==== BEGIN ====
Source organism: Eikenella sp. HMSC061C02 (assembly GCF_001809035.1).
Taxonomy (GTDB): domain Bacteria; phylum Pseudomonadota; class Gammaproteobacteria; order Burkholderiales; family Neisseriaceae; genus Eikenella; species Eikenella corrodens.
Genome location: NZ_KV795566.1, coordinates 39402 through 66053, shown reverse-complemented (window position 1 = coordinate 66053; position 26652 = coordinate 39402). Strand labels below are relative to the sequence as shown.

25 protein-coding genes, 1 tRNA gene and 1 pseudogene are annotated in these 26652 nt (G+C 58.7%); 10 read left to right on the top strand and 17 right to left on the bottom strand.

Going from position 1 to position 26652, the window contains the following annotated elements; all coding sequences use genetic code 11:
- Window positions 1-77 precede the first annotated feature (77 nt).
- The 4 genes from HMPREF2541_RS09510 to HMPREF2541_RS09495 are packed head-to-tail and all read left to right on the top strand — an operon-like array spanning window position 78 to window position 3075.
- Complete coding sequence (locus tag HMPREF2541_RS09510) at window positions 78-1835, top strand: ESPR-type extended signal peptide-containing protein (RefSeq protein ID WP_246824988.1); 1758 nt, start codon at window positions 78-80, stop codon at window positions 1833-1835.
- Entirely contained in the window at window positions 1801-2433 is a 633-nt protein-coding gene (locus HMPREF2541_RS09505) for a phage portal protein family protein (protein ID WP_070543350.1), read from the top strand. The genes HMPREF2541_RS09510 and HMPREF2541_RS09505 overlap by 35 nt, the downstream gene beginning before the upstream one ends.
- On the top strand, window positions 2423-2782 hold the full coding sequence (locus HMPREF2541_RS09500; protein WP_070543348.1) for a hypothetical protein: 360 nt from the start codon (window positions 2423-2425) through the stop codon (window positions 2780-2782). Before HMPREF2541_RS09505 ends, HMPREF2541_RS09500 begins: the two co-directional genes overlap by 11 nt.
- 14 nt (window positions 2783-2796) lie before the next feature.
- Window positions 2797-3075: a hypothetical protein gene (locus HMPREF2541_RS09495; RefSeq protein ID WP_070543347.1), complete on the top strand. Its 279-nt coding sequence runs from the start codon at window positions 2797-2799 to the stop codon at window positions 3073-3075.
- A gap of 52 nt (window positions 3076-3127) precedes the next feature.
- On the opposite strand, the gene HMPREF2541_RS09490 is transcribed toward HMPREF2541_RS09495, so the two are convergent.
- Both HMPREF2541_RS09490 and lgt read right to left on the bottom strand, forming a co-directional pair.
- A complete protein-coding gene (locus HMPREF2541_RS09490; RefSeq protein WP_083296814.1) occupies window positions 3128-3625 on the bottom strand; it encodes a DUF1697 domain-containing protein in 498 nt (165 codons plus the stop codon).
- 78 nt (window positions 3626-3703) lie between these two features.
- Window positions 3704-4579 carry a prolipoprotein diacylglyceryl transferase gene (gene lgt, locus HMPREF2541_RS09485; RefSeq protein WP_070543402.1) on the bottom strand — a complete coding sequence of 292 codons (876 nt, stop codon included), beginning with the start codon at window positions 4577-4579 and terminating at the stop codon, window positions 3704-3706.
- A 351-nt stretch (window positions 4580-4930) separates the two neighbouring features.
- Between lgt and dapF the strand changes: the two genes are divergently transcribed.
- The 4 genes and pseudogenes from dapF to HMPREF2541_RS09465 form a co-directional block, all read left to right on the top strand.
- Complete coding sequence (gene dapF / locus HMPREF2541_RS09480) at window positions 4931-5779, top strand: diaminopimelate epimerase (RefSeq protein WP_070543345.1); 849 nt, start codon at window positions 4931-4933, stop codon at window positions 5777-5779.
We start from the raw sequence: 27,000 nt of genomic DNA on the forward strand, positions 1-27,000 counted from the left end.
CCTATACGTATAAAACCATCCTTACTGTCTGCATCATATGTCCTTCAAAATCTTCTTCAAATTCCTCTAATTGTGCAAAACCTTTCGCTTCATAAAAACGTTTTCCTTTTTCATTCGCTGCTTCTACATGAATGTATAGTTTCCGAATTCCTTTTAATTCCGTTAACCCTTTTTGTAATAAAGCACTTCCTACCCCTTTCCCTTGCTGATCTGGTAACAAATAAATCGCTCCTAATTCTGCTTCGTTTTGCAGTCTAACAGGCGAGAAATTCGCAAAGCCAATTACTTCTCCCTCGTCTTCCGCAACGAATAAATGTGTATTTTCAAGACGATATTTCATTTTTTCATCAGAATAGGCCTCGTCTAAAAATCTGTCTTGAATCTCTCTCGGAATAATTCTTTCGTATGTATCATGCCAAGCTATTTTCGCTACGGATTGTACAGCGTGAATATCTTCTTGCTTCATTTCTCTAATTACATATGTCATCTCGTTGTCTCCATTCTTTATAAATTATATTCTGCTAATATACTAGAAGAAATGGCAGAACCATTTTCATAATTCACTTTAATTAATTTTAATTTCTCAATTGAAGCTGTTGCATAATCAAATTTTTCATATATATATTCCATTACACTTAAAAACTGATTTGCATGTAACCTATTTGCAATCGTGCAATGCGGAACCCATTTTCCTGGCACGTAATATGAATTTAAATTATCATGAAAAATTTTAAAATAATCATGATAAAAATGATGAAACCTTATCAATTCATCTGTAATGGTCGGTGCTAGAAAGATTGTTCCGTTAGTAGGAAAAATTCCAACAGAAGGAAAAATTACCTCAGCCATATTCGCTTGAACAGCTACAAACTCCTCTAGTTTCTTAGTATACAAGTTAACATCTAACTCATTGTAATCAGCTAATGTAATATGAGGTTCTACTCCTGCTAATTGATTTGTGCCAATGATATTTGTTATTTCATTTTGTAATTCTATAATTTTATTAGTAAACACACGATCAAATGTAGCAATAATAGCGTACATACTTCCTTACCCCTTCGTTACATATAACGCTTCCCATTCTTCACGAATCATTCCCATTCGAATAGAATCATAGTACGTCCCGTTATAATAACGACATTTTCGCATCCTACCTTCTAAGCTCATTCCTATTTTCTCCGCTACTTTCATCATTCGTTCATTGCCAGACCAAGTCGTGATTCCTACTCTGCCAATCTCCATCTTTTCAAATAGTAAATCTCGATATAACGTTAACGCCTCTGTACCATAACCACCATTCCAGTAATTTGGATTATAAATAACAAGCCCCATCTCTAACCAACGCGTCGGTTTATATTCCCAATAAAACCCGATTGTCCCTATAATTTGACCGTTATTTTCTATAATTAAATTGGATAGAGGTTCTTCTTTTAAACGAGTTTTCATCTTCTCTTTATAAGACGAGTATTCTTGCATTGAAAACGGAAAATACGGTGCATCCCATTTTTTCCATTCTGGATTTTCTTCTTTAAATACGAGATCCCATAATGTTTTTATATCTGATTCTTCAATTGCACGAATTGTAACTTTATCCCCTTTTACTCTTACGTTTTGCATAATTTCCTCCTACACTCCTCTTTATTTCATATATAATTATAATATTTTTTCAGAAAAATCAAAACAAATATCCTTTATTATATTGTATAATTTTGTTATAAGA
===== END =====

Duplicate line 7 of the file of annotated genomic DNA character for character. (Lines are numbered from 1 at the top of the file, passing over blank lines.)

- The 4 genes from HMPREF2541_RS09510 to HMPREF2541_RS09495 are packed head-to-tail and all read left to right on the top strand — an operon-like array spanning window position 78 to window position 3075.